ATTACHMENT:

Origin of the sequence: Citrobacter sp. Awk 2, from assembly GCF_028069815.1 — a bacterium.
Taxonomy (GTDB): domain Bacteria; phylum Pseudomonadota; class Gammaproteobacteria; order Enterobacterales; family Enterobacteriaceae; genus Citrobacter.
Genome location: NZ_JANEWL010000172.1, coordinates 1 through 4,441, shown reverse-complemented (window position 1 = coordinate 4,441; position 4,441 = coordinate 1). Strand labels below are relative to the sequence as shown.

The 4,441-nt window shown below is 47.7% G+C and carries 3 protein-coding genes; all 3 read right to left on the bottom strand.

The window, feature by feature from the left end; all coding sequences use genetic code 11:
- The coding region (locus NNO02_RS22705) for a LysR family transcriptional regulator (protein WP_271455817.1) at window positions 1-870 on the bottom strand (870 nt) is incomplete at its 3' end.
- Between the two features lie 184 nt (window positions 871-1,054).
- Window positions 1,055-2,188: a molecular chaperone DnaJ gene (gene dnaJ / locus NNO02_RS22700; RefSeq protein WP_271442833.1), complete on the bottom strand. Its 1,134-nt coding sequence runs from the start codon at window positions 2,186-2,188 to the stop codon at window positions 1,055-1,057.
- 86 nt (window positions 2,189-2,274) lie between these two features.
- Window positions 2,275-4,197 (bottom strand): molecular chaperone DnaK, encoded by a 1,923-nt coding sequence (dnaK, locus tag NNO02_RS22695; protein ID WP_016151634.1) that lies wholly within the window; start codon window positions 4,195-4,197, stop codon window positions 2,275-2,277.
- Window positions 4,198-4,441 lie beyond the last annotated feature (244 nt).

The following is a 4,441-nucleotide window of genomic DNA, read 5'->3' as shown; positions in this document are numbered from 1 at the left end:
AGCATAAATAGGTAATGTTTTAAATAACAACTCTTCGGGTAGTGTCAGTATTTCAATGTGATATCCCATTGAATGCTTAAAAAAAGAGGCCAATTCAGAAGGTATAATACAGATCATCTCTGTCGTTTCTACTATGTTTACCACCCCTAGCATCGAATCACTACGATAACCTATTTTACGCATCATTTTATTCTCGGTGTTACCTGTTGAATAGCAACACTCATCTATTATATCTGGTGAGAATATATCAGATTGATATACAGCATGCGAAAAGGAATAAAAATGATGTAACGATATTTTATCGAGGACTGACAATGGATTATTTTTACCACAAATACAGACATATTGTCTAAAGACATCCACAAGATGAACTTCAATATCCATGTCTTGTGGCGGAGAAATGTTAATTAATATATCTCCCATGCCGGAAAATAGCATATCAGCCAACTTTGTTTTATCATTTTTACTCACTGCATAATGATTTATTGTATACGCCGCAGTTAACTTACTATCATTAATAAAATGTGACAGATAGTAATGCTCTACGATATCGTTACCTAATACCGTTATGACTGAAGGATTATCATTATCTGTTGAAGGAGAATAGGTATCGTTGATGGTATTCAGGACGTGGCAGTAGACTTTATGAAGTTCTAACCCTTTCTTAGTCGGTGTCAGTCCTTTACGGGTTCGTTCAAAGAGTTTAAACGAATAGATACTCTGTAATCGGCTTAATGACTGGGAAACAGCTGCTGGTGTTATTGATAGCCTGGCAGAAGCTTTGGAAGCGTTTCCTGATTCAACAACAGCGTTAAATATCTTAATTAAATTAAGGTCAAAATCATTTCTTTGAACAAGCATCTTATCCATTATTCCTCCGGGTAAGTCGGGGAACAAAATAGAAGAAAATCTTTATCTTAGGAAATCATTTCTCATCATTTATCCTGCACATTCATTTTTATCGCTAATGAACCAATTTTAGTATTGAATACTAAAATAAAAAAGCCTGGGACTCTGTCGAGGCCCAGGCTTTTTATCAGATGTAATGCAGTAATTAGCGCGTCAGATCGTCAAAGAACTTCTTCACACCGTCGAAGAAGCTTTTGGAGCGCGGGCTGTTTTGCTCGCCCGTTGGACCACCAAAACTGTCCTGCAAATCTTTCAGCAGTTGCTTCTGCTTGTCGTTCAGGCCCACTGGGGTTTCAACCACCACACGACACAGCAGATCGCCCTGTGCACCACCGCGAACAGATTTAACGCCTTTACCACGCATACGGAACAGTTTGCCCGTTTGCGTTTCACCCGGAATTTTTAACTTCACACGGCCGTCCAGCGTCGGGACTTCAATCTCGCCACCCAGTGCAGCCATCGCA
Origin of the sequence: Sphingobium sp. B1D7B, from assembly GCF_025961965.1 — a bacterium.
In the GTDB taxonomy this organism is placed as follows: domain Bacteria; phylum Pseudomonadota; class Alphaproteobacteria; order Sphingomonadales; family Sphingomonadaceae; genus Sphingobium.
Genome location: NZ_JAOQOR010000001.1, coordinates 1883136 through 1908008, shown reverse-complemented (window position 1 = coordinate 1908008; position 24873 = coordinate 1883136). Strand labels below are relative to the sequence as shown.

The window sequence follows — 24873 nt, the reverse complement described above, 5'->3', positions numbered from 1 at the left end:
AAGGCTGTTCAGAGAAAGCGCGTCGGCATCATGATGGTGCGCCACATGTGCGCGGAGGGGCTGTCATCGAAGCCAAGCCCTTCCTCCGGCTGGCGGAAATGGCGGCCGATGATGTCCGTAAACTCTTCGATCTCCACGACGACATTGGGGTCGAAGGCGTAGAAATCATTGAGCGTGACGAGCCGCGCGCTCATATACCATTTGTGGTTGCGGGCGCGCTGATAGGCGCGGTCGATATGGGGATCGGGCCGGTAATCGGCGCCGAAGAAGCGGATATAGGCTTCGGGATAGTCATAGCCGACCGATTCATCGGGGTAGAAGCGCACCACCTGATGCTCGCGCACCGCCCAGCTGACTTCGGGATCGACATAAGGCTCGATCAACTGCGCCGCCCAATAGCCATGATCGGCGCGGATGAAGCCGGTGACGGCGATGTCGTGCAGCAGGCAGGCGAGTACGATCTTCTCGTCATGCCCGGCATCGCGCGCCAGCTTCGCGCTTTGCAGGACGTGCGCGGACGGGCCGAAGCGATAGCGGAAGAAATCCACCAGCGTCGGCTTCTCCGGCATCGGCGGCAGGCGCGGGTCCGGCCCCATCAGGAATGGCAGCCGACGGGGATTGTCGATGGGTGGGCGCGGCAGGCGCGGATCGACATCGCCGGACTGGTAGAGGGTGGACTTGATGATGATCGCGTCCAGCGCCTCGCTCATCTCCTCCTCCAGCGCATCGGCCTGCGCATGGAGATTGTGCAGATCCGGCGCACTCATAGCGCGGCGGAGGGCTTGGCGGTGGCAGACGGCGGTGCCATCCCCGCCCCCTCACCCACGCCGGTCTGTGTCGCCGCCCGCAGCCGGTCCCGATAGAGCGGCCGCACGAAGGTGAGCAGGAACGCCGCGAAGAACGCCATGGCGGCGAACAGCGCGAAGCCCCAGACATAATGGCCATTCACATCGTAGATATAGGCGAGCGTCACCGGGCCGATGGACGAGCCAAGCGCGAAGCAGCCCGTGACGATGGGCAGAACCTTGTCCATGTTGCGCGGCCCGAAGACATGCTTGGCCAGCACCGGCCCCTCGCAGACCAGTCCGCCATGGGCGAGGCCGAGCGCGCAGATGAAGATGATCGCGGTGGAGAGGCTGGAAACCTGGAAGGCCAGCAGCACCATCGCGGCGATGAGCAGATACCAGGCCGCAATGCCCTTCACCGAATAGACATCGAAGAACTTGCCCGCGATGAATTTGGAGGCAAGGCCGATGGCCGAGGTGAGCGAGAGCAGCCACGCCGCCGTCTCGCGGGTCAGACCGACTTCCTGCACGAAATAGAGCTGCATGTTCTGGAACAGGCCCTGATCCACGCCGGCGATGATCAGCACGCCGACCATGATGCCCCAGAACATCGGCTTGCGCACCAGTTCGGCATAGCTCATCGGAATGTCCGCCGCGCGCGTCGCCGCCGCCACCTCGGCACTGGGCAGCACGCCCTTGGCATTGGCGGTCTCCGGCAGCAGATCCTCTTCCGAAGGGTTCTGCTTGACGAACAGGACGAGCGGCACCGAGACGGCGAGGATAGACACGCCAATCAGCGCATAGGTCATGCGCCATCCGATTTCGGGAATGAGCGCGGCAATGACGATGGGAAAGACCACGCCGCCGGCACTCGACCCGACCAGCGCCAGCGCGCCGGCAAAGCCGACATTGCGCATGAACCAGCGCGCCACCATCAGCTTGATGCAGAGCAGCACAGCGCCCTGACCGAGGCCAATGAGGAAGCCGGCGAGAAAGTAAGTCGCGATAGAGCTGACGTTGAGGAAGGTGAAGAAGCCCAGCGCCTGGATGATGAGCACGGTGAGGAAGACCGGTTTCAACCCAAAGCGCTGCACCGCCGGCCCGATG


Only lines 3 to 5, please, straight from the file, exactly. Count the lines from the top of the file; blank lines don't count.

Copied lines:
Genome location: NZ_JANEWL010000172.1, coordinates 1 through 4,441, shown reverse-complemented (window position 1 = coordinate 4,441; position 4,441 = coordinate 1). Strand labels below are relative to the sequence as shown.

The 4,441-nt window shown below is 47.7% G+C and carries 3 protein-coding genes; all 3 read right to left on the bottom strand.

The window, feature by feature from the left end; all coding sequences use genetic code 11: